A single bus trial started in 2014 in Bangalore, followed by six other cities, before 25 e-buses were deployed on the Himalayan Rohtang pass to Manali and four in Mumbai in late 2017. But from 29 in 2017, the number of e-buses on India’s roads is estimated to have risen to 530 this year, according to data from the country’s Urban Mass Transit Company Ltd. In July, Delhi approved the acquisition of 1,000 e-buses, delivery of which is expected to start in second-quarter 2019.

Europe gets legal

A very similar and nearly as glacial process appears to be reaching a crescendo in Europe, stemming from the extensive and prolonged promotion of diesel in Western Europe from the mid-1990s and the EU’s Ambient Air Quality Directive (AADQ) of 2008.

The European Environment Agency’s 2018 Air Quality in Europe report, like its predecessors, showed that concentrations of particulate matter continue to exceed EU limits in large parts of the region. The annual limit for nitrogen dioxide was exceeded at 12% of all reporting stations, 88% of which were traffic stations.

The AADQ sets current air quality standards, but enforcement has been weak, and, as in India, it has gradually moved from the purview of government to the courts.

In April 2017, the European Court of Justice (ECJ) handed down a ruling against Bulgaria increasing the European Commission’s capacity to address air pollution standards infringements. This set an EU precedent and the Commission earlier this year finally referred six EU countries – France, Germany, Hungary, Italy, Romania and the UK – to the ECJ.

The AADQ states that where air quality standards are exceeded governments must draw up an air quality plan, “so that the exceedance period can be kept as short as possible.” France, Germany and the UK are being brought to book over nitrogen dioxide, while the other three were referred over high levels of particulate matter.

Meanwhile, in February, Germany’s highest administrative court in Leipzig ruled that ‘diesel bans’ were legal. In combination with the AAQD’s “short as possible” requirement and the ECJ’s February 2017 ruling, restrictions on diesel engines have become the primary short-term means of complying with the strictures of the AAQD, hence their proliferation in German cities, the implications of which run EU-wide.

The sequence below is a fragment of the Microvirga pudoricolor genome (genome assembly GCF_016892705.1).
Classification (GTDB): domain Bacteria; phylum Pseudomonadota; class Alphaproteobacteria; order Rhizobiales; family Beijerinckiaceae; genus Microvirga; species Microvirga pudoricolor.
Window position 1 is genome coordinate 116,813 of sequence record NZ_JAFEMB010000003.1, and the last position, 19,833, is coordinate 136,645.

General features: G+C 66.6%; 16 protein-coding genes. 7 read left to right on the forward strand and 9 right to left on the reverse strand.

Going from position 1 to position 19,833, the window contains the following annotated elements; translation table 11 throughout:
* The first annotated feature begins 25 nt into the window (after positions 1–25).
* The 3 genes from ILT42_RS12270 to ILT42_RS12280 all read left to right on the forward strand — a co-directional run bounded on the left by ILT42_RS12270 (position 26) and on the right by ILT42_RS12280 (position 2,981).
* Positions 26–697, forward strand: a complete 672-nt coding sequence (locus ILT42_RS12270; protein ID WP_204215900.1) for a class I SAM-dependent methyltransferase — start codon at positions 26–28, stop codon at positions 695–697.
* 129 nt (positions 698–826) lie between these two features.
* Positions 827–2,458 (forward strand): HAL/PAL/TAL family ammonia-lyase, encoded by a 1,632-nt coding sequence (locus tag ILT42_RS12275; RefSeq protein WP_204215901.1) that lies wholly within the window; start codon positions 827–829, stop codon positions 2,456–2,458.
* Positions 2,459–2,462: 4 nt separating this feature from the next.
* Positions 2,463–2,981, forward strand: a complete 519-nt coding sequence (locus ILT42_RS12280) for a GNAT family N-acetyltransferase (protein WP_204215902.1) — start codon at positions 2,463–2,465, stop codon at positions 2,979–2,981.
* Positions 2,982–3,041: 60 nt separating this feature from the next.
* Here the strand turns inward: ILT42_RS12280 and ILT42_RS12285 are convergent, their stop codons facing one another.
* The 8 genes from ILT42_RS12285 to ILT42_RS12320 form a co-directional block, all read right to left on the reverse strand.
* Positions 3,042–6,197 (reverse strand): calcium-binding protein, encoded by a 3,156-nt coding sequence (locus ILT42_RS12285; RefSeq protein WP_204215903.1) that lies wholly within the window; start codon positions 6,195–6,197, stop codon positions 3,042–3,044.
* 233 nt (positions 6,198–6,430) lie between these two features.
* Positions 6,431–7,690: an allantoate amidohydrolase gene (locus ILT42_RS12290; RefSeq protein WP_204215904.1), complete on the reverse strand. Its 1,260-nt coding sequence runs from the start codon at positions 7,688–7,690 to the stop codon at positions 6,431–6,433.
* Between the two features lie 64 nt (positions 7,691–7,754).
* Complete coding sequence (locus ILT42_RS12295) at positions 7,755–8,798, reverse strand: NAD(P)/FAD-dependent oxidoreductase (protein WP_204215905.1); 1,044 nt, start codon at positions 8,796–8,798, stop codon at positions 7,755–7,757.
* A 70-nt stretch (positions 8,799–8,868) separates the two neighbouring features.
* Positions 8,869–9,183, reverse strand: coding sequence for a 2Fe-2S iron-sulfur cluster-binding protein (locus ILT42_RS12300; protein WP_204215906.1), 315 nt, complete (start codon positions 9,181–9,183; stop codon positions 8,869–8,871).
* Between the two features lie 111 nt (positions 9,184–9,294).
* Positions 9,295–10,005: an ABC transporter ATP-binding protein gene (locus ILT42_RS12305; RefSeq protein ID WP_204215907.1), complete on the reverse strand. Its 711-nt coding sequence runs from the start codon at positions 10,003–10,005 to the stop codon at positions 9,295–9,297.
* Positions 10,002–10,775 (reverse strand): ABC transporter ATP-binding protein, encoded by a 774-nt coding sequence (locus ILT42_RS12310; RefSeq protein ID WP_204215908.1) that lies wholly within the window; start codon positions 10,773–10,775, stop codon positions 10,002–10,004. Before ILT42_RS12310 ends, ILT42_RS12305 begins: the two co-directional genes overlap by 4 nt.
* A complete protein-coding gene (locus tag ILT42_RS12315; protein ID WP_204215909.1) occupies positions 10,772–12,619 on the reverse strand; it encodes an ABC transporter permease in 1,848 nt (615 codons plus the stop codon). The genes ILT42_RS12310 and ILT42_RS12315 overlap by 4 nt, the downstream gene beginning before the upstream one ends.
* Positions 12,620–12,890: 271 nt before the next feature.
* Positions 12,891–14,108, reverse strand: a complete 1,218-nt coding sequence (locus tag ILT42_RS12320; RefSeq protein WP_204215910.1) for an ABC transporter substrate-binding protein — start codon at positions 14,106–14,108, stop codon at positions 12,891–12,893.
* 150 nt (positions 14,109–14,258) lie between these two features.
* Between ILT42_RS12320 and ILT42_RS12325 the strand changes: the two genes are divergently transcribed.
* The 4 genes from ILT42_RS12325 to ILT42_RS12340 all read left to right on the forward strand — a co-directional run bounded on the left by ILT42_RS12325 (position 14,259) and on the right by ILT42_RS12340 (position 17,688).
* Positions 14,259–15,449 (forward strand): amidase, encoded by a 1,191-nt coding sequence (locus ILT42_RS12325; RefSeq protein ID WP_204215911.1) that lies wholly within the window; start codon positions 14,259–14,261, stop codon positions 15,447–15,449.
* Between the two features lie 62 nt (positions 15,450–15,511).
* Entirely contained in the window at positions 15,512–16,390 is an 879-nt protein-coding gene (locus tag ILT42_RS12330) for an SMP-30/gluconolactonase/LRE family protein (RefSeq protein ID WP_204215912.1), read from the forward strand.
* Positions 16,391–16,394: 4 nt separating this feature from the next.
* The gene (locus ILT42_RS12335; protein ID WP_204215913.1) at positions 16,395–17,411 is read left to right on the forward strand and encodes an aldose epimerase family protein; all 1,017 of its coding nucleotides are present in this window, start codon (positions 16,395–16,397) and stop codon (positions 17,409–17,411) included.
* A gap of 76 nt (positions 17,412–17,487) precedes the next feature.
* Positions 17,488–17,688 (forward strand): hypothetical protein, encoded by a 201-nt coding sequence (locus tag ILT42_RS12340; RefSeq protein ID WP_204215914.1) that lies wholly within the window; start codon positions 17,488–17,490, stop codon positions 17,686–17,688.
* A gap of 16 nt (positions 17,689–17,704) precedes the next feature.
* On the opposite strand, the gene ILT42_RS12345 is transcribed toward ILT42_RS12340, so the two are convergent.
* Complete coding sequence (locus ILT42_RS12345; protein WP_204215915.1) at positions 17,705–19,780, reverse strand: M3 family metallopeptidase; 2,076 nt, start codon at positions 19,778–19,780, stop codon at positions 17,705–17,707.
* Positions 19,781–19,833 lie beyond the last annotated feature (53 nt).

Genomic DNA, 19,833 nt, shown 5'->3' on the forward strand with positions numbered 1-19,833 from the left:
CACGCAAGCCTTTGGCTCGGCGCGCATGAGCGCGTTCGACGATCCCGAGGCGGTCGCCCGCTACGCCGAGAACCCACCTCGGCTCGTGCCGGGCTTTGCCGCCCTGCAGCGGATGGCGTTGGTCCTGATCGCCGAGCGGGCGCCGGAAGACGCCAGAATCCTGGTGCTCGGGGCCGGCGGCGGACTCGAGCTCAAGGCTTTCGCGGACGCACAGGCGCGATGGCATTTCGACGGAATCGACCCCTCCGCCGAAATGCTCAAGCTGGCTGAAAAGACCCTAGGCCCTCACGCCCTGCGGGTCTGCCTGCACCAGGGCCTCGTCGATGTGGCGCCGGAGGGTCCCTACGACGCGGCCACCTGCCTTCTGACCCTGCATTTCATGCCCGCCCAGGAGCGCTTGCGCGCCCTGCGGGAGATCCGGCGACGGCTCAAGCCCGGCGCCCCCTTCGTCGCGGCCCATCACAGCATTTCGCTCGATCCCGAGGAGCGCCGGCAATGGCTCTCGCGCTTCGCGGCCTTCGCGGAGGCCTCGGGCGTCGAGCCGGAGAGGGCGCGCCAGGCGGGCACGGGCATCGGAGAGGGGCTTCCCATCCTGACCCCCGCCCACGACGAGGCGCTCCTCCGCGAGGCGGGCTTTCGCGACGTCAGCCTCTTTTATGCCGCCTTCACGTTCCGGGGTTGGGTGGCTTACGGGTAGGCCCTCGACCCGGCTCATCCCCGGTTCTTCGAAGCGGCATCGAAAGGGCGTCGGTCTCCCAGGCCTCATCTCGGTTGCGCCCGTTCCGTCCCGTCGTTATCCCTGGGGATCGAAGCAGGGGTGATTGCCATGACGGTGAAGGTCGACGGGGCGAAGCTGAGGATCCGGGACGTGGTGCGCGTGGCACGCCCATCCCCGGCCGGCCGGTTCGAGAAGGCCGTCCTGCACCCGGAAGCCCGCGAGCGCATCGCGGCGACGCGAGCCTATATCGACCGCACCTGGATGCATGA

The longer-term option, which dovetails with climate change policies, is the decarbonisation of urban transport. And, again like India, Europe has seen a burst of e-bus deployment. E-buses took 10% of new European bus sales in 2017, nearly eight-fold higher than the proportion of EVs in passenger car sales.

Sales jumped from 530 in 2016 to 1,246 in 2017 and there has been a rash of new orders in 2018, which will see e-bus fleets expand over the next few years. For oil demand, the significance of e-buses is the heavy diesel use they displace in comparison with passenger car EVs.

For the moment, e-buses are being deployed only in urban and suburban settings rather than being used for long-distance coach travel, owing to a lack of range and recharging infrastructure. In Europe, the total number of buses is estimated at just over 800,000, but the urban bus fleet is much smaller at just over 70,000.

In India, the urban bus fleet, perhaps surprisingly, is smaller still, although the potential demand is huge. The India office of the UITP (Union Internationale des Transports Publics) estimated at end-2016 that there were only 30,000 buses serving India’s congested city areas. According to the government, India has only a tenth of the buses it needs. China has six buses per 1,000 people, while India has four buses per 10,000 people, according to Transport Minister Nitin Gadkari.

As a result, while e-bus penetration in Europe will add to relatively short-term diesel demand displacement, it will not do so on the scale of China. In India, the real impact will be the degree to which e-buses and CNG curtail future oil demand growth as the country meets the growing mass transport needs of its vast population.

If the choice, as looks likely, is electricity and CNG over diesel, India will achieve a small but significant shift in the future oil intensity of its transport system. It is also likely to need plenty of imported LNG.